commonly misspelled names

I had an epiphany last month while we were closing M: Most of the misspelled names I catch while proofing are seemingly easy ones.

It makes sense if you think about it. I reviewed 30 Rock actress Jane Krakowski’s album, and you better believe I double-checked her last name before turning it in. But when Sara Bareilles mentioned her first producer, Eric Rosse, during our recent interview, it didn’t occur to me until my last read-through to verify his spelling. I heard “Ross,” so I wrote that without a second thought. (Meanwhile, every time my eyes scanned over “Bareilles,” I was making sure I hadn’t transposed the e and the i.)

I find more last names misspelled, but oddly enough they’re often ones also used as first names: Elliott/Elliot, Philip/Phillip, Stacy/Stacey, Damon/Damen, and of course, my personal peeve, Neal/Neil. Since “creative” spellings are becoming a trend in baby naming, I predict even more headaches for copy editors in the years to come.

So, the takeaway: Check every name during proofing, no matter how obvious. And give those deceptively simple names a little extra attention.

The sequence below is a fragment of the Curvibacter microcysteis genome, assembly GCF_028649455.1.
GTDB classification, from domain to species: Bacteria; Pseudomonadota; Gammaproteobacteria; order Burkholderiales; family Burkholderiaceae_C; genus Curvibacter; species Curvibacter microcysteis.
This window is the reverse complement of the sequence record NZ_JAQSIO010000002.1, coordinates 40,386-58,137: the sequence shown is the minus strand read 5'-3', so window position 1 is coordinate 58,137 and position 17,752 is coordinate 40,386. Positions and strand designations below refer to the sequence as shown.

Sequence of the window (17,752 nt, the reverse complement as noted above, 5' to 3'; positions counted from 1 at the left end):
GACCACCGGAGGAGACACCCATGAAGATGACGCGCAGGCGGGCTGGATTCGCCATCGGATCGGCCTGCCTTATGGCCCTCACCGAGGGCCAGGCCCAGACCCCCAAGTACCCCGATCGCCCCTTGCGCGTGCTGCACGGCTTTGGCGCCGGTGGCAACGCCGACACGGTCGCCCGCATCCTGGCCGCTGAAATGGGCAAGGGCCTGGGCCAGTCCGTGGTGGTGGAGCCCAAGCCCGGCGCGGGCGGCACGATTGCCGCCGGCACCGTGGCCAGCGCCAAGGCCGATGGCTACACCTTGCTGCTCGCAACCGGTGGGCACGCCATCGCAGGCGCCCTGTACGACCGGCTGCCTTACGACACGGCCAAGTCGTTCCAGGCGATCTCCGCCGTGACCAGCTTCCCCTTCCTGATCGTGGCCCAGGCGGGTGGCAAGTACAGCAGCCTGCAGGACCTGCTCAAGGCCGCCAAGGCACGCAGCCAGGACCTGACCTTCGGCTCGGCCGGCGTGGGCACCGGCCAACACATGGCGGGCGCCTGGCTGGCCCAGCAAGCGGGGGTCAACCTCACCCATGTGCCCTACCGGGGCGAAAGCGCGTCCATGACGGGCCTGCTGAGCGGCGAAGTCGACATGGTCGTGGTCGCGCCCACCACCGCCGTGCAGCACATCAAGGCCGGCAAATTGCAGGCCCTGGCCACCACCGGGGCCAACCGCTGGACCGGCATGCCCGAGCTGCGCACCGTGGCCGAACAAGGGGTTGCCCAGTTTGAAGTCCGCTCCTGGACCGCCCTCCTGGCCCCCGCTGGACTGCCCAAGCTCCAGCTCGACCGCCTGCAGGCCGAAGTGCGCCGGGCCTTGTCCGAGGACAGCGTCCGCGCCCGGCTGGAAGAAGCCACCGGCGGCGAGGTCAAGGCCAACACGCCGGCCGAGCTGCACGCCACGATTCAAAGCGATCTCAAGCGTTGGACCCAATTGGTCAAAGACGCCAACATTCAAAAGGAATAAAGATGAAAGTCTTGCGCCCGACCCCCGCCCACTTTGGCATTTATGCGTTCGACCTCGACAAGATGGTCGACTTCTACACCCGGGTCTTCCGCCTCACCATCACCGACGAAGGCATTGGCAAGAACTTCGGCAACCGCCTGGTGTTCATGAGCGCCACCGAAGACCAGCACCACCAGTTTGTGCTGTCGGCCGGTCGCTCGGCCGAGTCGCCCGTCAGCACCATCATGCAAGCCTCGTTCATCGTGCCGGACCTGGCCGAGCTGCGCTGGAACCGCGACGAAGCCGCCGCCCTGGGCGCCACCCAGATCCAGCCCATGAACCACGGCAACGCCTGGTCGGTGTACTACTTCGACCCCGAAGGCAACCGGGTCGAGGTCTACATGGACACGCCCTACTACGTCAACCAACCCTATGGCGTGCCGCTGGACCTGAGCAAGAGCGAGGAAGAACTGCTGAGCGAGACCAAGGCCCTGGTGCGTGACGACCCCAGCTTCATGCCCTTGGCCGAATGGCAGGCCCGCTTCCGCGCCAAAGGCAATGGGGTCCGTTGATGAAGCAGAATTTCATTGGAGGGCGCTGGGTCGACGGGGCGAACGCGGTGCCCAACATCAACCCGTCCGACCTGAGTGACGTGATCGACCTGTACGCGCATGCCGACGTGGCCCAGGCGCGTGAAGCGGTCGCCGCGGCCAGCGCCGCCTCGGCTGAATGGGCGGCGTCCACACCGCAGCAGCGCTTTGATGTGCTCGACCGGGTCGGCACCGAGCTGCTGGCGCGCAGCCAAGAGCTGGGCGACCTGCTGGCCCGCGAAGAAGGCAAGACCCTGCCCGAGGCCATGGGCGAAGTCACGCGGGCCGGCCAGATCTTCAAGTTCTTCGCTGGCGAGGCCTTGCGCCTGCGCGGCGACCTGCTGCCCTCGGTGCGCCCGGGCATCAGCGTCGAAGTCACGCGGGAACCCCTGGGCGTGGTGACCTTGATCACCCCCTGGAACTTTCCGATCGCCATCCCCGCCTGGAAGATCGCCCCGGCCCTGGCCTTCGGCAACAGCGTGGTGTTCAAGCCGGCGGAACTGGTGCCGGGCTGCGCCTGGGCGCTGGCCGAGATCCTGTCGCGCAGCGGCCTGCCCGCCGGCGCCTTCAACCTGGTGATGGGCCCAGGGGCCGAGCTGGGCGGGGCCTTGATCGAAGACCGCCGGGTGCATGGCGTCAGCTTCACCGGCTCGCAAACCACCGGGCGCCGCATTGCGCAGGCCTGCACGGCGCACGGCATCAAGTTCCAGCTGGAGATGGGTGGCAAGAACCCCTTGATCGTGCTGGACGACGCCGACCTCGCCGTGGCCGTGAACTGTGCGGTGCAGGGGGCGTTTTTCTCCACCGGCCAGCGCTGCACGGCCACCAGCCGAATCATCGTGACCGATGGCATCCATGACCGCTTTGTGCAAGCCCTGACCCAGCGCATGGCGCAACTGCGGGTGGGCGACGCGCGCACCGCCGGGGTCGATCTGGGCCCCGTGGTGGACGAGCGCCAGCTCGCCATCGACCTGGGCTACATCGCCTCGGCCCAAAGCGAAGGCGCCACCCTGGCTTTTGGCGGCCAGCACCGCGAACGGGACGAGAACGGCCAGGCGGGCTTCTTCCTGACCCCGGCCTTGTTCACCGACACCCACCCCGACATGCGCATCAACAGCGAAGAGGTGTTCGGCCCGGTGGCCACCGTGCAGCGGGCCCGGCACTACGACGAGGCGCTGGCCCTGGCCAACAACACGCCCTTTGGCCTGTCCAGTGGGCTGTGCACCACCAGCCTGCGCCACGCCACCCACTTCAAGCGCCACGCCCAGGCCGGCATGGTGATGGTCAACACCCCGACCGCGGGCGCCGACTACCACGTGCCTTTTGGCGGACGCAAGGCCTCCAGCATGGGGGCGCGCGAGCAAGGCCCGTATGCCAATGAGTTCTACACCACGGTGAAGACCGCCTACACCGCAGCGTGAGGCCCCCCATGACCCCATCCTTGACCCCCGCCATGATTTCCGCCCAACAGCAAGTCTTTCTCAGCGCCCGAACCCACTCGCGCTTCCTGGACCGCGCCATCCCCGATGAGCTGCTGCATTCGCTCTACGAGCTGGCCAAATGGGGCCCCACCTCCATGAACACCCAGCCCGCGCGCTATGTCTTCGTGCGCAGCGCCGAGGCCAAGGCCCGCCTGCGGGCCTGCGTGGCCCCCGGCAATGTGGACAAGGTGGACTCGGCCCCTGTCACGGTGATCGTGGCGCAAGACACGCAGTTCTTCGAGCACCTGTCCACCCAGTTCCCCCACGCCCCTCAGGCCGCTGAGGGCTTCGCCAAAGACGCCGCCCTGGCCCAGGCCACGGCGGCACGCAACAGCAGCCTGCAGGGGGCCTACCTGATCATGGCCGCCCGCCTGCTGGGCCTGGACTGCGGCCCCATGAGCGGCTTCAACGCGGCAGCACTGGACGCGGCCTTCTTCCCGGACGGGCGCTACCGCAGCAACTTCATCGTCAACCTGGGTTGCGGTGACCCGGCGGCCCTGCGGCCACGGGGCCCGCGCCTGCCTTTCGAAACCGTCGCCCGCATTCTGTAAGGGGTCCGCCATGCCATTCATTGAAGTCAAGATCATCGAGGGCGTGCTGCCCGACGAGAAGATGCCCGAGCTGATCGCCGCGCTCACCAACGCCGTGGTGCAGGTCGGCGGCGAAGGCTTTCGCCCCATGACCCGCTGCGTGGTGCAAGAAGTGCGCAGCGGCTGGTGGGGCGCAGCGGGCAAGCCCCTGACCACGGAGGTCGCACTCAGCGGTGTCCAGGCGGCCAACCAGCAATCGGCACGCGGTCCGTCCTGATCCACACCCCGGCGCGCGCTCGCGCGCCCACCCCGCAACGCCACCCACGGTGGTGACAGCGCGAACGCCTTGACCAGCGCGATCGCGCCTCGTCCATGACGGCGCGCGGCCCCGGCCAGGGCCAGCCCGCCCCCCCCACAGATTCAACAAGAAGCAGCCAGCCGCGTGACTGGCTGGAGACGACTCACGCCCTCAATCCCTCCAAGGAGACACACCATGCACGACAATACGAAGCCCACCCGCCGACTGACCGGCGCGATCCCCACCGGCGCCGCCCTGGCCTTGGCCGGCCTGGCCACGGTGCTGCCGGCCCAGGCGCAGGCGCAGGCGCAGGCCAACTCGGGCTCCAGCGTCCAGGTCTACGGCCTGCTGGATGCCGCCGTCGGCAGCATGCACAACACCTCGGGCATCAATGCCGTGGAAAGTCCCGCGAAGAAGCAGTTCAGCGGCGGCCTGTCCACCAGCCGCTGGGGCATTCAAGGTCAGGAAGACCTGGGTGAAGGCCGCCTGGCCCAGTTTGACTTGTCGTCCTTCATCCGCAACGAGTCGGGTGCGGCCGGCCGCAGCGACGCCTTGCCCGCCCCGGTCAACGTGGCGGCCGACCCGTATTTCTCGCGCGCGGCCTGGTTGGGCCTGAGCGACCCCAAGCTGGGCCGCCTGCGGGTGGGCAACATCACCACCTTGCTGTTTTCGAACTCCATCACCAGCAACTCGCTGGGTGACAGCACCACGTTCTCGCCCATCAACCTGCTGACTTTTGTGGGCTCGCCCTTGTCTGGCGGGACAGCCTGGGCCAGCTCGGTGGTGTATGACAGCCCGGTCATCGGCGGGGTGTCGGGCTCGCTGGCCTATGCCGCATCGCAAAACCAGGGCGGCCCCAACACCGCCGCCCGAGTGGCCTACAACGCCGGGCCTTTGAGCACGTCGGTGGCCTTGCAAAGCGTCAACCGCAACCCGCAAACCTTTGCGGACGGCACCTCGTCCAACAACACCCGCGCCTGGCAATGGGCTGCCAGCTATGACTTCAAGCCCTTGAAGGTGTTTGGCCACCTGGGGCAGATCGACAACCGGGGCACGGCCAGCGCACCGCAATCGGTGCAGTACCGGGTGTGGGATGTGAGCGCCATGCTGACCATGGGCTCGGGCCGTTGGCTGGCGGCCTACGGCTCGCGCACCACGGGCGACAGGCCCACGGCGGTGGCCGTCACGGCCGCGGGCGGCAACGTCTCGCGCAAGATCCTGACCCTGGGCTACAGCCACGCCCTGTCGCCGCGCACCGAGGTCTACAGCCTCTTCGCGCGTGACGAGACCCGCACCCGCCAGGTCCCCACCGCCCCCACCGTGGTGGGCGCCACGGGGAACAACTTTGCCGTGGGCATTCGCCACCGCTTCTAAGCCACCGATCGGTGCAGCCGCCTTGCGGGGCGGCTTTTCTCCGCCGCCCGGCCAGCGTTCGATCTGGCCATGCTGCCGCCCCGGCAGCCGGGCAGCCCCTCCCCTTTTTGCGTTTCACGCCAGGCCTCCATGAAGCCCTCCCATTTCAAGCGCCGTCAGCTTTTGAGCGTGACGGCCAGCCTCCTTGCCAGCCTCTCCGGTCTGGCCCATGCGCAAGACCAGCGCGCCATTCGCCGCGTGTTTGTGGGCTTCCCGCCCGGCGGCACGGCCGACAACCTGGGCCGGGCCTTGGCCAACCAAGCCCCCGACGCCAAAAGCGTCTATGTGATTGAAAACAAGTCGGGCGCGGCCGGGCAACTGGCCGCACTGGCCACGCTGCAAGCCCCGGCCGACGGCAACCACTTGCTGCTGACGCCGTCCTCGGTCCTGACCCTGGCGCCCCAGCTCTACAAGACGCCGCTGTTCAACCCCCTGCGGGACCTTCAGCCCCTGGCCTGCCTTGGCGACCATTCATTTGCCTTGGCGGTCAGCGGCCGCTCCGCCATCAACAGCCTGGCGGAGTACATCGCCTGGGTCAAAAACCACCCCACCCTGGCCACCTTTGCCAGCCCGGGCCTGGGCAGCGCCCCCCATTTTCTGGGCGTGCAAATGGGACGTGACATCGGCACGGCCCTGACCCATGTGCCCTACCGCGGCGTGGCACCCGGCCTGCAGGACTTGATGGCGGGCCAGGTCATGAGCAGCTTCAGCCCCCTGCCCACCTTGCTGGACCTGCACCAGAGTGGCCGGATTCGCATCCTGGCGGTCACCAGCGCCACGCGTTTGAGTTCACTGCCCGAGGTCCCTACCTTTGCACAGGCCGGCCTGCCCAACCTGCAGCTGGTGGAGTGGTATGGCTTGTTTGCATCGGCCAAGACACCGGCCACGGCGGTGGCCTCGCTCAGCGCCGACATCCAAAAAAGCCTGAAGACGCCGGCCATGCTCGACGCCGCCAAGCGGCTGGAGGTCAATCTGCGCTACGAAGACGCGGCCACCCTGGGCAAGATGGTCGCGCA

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3 responses to “commonly misspelled names

  1. GREAT reminder! My journalism professor in college would FAIL an assignment, quiz, test, midterm or final if she found a name misspelled. That taught me quickly to learn to pay attention!

  2. My J-school profs did, too! We called it “the Medill F.”

  3. Excellent! As a Caitlin (a very old name), I’ve seen about a dozen “creative misspellings” of my name emerge in the last 15 years: Caitlynn, Katelyn, Kaitlyn, Katelynne, etc. My “correct” spelling is no longer the default, and I see folks hit the “k” on the keyboard when typing my name more often than not.

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